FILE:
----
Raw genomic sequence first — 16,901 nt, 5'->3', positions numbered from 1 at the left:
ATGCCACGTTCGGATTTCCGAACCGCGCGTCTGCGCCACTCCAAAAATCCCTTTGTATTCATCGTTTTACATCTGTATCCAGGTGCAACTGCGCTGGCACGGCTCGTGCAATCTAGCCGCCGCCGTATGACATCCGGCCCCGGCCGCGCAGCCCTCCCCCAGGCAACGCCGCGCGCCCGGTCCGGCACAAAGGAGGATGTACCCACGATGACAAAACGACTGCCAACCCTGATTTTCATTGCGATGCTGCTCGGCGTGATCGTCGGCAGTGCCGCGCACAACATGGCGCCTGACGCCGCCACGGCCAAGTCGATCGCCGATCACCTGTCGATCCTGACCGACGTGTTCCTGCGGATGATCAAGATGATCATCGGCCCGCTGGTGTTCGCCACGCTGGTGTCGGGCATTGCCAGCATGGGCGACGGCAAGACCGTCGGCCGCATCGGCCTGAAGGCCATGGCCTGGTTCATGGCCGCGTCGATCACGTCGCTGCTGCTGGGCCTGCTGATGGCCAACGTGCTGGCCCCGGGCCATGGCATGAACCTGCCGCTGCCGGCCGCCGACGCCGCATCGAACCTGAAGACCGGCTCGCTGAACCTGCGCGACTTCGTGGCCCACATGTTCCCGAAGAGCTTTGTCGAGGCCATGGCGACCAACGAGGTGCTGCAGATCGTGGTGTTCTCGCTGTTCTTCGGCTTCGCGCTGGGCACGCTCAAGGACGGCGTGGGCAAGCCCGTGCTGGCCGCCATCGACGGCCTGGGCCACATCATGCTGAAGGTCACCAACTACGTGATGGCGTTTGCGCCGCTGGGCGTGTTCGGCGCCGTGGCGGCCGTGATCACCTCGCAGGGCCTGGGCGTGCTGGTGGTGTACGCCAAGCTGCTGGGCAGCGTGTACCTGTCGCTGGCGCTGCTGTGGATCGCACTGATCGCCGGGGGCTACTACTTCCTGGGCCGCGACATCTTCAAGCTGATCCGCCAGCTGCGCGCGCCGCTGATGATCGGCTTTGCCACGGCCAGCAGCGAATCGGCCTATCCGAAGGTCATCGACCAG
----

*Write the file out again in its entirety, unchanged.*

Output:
Raw genomic sequence first — 16,901 nt, 5'->3', positions numbered from 1 at the left:
ATGCCACGTTCGGATTTCCGAACCGCGCGTCTGCGCCACTCCAAAAATCCCTTTGTATTCATCGTTTTACATCTGTATCCAGGTGCAACTGCGCTGGCACGGCTCGTGCAATCTAGCCGCCGCCGTATGACATCCGGCCCCGGCCGCGCAGCCCTCCCCCAGGCAACGCCGCGCGCCCGGTCCGGCACAAAGGAGGATGTACCCACGATGACAAAACGACTGCCAACCCTGATTTTCATTGCGATGCTGCTCGGCGTGATCGTCGGCAGTGCCGCGCACAACATGGCGCCTGACGCCGCCACGGCCAAGTCGATCGCCGATCACCTGTCGATCCTGACCGACGTGTTCCTGCGGATGATCAAGATGATCATCGGCCCGCTGGTGTTCGCCACGCTGGTGTCGGGCATTGCCAGCATGGGCGACGGCAAGACCGTCGGCCGCATCGGCCTGAAGGCCATGGCCTGGTTCATGGCCGCGTCGATCACGTCGCTGCTGCTGGGCCTGCTGATGGCCAACGTGCTGGCCCCGGGCCATGGCATGAACCTGCCGCTGCCGGCCGCCGACGCCGCATCGAACCTGAAGACCGGCTCGCTGAACCTGCGCGACTTCGTGGCCCACATGTTCCCGAAGAGCTTTGTCGAGGCCATGGCGACCAACGAGGTGCTGCAGATCGTGGTGTTCTCGCTGTTCTTCGGCTTCGCGCTGGGCACGCTCAAGGACGGCGTGGGCAAGCCCGTGCTGGCCGCCATCGACGGCCTGGGCCACATCATGCTGAAGGTCACCAACTACGTGATGGCGTTTGCGCCGCTGGGCGTGTTCGGCGCCGTGGCGGCCGTGATCACCTCGCAGGGCCTGGGCGTGCTGGTGGTGTACGCCAAGCTGCTGGGCAGCGTGTACCTGTCGCTGGCGCTGCTGTGGATCGCACTGATCGCCGGGGGCTACTACTTCCTGGGCCGCGACATCTTCAAGCTGATCCGCCAGCTGCGCGCGCCGCTGATGATCGGCTTTGCCACGGCCAGCAGCGAATCGGCCTATCCGAAGGTCATCGACCAG